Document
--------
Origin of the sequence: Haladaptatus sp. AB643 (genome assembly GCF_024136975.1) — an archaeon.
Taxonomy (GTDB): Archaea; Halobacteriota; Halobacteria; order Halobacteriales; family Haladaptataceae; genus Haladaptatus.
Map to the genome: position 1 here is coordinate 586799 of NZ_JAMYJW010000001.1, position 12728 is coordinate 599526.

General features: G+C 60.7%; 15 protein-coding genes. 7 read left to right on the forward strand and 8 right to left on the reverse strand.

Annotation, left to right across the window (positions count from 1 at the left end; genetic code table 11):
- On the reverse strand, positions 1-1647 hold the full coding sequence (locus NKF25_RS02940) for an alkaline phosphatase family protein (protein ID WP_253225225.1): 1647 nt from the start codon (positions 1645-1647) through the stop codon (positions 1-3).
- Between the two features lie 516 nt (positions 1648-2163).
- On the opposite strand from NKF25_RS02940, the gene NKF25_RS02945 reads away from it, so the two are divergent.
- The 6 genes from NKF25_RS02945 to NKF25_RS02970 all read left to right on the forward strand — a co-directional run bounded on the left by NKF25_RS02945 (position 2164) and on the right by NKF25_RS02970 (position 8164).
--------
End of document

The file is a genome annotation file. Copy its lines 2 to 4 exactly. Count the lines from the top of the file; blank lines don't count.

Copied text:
Taxonomy (GTDB): Archaea; Halobacteriota; Halobacteria; order Halobacteriales; family Haladaptataceae; genus Haladaptatus.
Map to the genome: position 1 here is coordinate 586799 of NZ_JAMYJW010000001.1, position 12728 is coordinate 599526.

General features: G+C 60.7%; 15 protein-coding genes. 7 read left to right on the forward strand and 8 right to left on the reverse strand.